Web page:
DAR official vows community input on fisheries


The head of the state Department of Land and Natural Resources Division of Aquatic Resources is pledging a new era of community input.

“Part of my job is to drag DAR into the modern day,” Frazer McGilvray told members of the West Hawaii Fisheries Council on Thursday night. “Engaging communities and giving them a voice is certainly a part of that.”

McGilvray, who took the helm at DAR seven months ago, said social science is as important as biological science when decisions are made about how to manage a resource. McGilvray also raised the possibility of noncommercial fishing licenses and the need for better information on fish stocks.

“I’m in favor of community-based management. I think it’s important to engage the people whose livelihoods depend on the resource,” said McGilvray, who has worked around the globe in a variety of nonprofit and for-profit ventures related to fisheries.

McGilvray’s often animated discussions drew laughter — and at the end, applause — from a council that has worked for years to increase the community’s stake in management of West Hawaii fisheries.

“Science cannot capture a cultural measure, or a sense of connection to a place,” council member and Honaunau resident Charles Young told McGilvray. “Community involvement is vital, especially in Hawaii.”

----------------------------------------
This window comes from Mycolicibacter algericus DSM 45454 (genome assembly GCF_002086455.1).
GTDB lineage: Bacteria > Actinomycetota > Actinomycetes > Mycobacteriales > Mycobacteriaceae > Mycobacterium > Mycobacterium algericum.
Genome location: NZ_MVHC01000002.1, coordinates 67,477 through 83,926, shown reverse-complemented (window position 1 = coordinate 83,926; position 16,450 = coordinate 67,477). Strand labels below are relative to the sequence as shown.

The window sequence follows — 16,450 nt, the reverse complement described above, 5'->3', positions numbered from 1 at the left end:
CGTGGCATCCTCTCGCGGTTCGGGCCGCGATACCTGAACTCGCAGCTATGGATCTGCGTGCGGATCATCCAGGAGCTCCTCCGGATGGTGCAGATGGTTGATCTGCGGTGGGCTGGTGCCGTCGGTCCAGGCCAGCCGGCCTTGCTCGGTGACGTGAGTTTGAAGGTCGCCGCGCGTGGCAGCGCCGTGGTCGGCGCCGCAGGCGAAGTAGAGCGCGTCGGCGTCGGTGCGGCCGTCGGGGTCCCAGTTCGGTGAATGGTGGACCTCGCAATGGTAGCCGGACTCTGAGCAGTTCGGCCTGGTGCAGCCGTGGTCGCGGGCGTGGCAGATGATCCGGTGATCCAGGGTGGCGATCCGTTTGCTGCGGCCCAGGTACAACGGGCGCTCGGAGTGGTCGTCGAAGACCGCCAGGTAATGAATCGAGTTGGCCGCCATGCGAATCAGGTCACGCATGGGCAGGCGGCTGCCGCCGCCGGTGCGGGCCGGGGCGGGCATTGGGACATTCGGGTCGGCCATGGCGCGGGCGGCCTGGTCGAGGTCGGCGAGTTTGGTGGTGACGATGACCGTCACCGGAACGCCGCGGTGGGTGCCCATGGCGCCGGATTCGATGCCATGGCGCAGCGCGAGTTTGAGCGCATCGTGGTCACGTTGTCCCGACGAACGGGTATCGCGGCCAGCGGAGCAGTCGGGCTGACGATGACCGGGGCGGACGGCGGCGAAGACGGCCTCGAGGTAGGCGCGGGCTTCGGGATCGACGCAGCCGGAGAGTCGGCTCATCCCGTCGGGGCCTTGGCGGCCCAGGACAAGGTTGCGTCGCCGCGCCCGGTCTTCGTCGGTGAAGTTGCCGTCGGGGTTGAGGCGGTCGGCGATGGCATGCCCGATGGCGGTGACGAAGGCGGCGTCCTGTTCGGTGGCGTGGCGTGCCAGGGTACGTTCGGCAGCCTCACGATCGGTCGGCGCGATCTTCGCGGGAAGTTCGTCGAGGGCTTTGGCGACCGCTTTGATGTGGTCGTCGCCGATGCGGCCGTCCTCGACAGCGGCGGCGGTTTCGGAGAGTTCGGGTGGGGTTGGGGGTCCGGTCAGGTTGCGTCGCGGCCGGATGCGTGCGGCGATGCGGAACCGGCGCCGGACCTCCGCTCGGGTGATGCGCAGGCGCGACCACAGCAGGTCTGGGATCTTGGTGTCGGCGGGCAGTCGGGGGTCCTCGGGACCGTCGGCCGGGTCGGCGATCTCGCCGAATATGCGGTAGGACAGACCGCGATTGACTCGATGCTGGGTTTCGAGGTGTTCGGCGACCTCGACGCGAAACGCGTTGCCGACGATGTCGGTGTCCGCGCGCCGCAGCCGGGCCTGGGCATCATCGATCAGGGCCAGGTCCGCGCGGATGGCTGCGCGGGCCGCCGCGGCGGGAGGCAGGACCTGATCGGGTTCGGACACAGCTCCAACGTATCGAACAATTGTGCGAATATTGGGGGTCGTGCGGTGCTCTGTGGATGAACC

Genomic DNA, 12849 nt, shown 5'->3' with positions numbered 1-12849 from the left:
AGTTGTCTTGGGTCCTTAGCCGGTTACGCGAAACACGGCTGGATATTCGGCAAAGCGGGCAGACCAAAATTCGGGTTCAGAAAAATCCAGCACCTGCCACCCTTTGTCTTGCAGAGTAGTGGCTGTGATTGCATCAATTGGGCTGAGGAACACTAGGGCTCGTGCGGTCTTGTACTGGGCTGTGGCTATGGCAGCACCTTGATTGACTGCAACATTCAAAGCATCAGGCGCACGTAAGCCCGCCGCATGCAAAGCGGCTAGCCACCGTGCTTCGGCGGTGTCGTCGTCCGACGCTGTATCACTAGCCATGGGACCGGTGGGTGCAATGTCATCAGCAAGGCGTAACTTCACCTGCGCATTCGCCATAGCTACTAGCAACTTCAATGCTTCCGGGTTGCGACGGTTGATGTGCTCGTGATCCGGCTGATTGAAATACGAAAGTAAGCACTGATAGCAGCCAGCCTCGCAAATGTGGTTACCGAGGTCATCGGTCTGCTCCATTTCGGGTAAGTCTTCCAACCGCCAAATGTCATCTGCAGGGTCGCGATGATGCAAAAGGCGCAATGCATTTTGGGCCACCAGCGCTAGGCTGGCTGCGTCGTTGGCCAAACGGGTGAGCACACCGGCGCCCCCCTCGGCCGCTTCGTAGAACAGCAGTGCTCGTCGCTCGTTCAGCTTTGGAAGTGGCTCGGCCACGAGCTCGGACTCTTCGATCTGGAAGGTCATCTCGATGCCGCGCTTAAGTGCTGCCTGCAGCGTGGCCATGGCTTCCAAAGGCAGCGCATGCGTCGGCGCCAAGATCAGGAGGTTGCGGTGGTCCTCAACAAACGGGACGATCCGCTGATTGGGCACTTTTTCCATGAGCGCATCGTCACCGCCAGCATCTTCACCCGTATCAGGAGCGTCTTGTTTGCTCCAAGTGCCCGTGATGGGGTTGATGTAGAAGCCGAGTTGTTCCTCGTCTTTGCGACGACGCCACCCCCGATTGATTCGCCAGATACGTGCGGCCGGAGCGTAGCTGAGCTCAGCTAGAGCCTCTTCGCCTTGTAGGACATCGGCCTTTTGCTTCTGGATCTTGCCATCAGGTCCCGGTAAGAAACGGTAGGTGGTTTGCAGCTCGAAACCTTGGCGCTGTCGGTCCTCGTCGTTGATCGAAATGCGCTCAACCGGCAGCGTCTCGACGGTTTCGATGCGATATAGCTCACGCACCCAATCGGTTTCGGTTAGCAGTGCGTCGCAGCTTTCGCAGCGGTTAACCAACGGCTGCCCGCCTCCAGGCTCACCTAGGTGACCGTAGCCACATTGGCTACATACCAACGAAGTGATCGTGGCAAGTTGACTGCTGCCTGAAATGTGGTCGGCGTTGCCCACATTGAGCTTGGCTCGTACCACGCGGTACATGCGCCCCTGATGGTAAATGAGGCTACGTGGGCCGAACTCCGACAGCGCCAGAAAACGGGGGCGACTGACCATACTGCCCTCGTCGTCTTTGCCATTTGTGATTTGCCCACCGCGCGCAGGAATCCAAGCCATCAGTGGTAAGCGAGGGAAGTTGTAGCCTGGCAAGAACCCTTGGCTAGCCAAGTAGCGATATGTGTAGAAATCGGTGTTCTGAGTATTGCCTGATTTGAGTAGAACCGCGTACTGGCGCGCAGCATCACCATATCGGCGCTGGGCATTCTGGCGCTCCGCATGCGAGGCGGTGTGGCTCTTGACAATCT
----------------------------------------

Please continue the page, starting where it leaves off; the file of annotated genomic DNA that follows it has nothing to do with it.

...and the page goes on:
McGilvray said that when he took over at DAR — his first foray into government — he called everyone into the same room. Staff spent several days discussing how things had been done in the past, he said.

“I walked into 1978, and it wasn’t just the brown curtains,” McGilvray said to laughter. “The structure of the division was horrible. It was set on a very old system of management.”

McGilvray said he went on to ask more than 170 stakeholders how the division was functioning and what needed to be changed.

“We’re in the final throes of figuring that out,” he said.

“There are some areas where we really do well, but the division as a whole is constantly playing catch-up,” he said.

McGilvray said it’s also important to gather information from as many sources as possible about the health of the fisheries.

“We have no idea — only anecdotal figures — about how many fish are coming out of the water,” he said. “How can we manage our fisheries without this information? We just can’t.”

Rep. Nicole Lowen, D-Kona, asked how soon the division could implement community-based management. McGilvray said that wasn’t yet clear.

“We know the government has to play a part. We know the community has to play a part,” he said. “We’re still trying to find that sweet spot. It has to be what the community wants.”

The division is also talking about the possibility of implementing a noncommercial fishing license and is considering how subsistence fishers, in-state residents, out-of-state fishers and other users would fit into a licensing program, he said.

“Hawaii is the only state that gives away its fish for free,” McGilvray said.

Council member Chad Wiggins asked McGilvray if he saw a potential to bridge gaps between groups within the DLNR. McGilvray said he and Lisa Hadway, head of the Division of Forestry and Wildlife, have talked about the need to increase collaboration across divisions.

“Most of the divisions don’t talk to each other. It’s amazing,” McGilvray said. “When it rains upcountry, it all runs down. So if you have problems with the forest, it all runs down to the reef. These agencies have to work together. One department can’t solve all these issues.”

“Change has to come to link land and and water.”